Employment and Support Allowance (MT/C)
Employment and Support Allowance gives financial help to people under State Pension age who can’t work because of their illness or disability.
There are two types of Employment and Support Allowance (ESA): contribution-based and income-related (means-tested).
In England, Scotland and Wales, between October 2013 and 2017, income-related Employment and Support Allowance is gradually being replaced by Universal Credit for new claimants. Contribution-based Employment and Support Allowance is staying the same. In Northern Ireland, similar changes are expected but the Welfare Reform Bill is still under consideration. Check nidirect.gov.uk for the latest news on expected changes to Employment and Support Allowance in Northern Ireland.
Contact a welfare rights adviser to find out how these changes may affect you.
You may get either or both types, depending on your income, savings and how much national insurance you’ve paid.
If you cannot get contribution or income-related Employment and Support Allowance, you can make a credit-only claim. You will be credited with Class 1 National Insurance contributions. This counts towards your state retirement pension and some other contribution-based benefits.
Applying for Employment and Support Allowance
When you apply for this benefit, you will usually have to provide the DWP with medical certificates about your illness or disability. In Northern Ireland, you will provide these to the Social Security Agency.
You may also need to attend a face-to-face medical assessment.
If you meet the initial medical requirements, you’ll be paid a basic rate of up to £72.40 per week for the first 13 weeks of the claim.
Work capability assessment
After 13 weeks of receiving Employment and Support Allowance, you may need to have a work capability assessment. This is unless: you are terminally ill; you are awaiting, having or recovering from certain types of cancer treatment; or you have claimed this benefit before in the last 12 weeks.
The work capability assessment is to find out how your illness or disability limits your ability to work. You may be asked to attend a face-to-face meeting as part of this assessment. You can take someone with you to any assessments you are asked to attend.
If the work capability assessment shows that you still qualify for ESA, you will be placed in either the support group or the work-related activity group.
If your illness or disability has a severe effect on your ability to work, you’ll be placed in the support group and you won’t have to do work-related activities. An extra payment of £35.75 is paid to anyone in the support group, in addition to the basic rate.
If your ability to work is limited, but not severely, you’ll be placed in the work-related activity group. You’ll have to go to six work-focused interviews. A smaller additional payment of £28.75 is paid to anyone in this group, in addition to the basic rate.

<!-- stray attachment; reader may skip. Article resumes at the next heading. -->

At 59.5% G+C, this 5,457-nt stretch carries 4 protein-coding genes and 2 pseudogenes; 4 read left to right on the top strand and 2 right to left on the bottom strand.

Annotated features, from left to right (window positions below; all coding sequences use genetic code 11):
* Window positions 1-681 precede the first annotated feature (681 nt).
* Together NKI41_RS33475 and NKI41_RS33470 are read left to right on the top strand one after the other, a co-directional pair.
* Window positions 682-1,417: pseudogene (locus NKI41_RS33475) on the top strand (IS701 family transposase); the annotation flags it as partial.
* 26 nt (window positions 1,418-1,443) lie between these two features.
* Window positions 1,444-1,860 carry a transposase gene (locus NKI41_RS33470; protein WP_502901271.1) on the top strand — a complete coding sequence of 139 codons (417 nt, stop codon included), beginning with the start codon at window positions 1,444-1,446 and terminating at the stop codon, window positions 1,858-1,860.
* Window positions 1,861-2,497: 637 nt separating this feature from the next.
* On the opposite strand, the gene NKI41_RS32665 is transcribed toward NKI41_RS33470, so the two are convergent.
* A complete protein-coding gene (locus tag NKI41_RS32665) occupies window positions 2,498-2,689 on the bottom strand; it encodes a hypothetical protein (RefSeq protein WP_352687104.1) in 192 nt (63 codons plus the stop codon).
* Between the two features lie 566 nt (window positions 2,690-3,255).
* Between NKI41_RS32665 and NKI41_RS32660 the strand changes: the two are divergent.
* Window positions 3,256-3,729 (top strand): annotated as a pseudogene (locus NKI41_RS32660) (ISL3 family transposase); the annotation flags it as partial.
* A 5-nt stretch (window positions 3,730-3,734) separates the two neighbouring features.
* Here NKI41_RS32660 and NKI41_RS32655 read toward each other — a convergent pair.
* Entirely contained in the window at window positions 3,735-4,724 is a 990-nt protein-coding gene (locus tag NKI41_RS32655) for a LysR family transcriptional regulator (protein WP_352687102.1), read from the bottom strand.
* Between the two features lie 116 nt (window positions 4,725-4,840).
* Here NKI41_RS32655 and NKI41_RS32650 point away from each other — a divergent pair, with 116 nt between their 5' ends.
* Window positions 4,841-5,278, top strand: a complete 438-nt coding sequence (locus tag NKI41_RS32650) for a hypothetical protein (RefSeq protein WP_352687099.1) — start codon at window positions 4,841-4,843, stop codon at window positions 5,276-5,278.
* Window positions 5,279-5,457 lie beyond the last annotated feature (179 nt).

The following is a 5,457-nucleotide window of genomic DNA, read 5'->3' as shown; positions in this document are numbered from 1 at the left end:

Chemotherapy, radiotherapy and terminally ill
If you are receiving, waiting for or recovering from any type of chemotherapy or radiotherapy, or if you are terminally ill, you should be treated as unable to work or to undertake any work-related activity. This should mean you can get Employment and Support Allowance.
If you are terminally ill, you will automatically be placed in the support group from the start of your claim. If you are receiving, waiting for or recovering from chemotherapy or radiotherapy, you will be placed in the support group after 13 weeks of receiving ESA at the basic rate.
Time limits for contribution-based ESA (England, Scotland and Wales)
You can only receive contribution-based Employment and Support Allowance in the work-related activity group for 12 months.
After 12 months, the benefit will stop unless you:
claim and qualify for income-related Employment and Support Allowance (or, depending on where you live and your situation, Universal Credit)
ask to be placed in, and are accepted for, the support group
If you think this may affect you, speak to a welfare rights adviser as soon as possible. Call them free on 0808 808 00 00.
Similar changes are proposed in Northern Ireland but the Welfare Bill is still under consideration. Check nidirect.gov.uk for the latest news on expected changes.
If you’re self-employed, you can claim contribution-based Employment and Support Allowance as long as you’ve paid enough national insurance.
You may be able to get more money if you qualify for income-related Employment and Support Allowance or Universal Credit, depending on your circumstances.
How to claim
Call Jobcentre Plus on 0800 055 6688 or visit gov.uk/employment-support-allowance
In Northern Ireland, call 0800 085 6318 or visit nidirect.gov.uk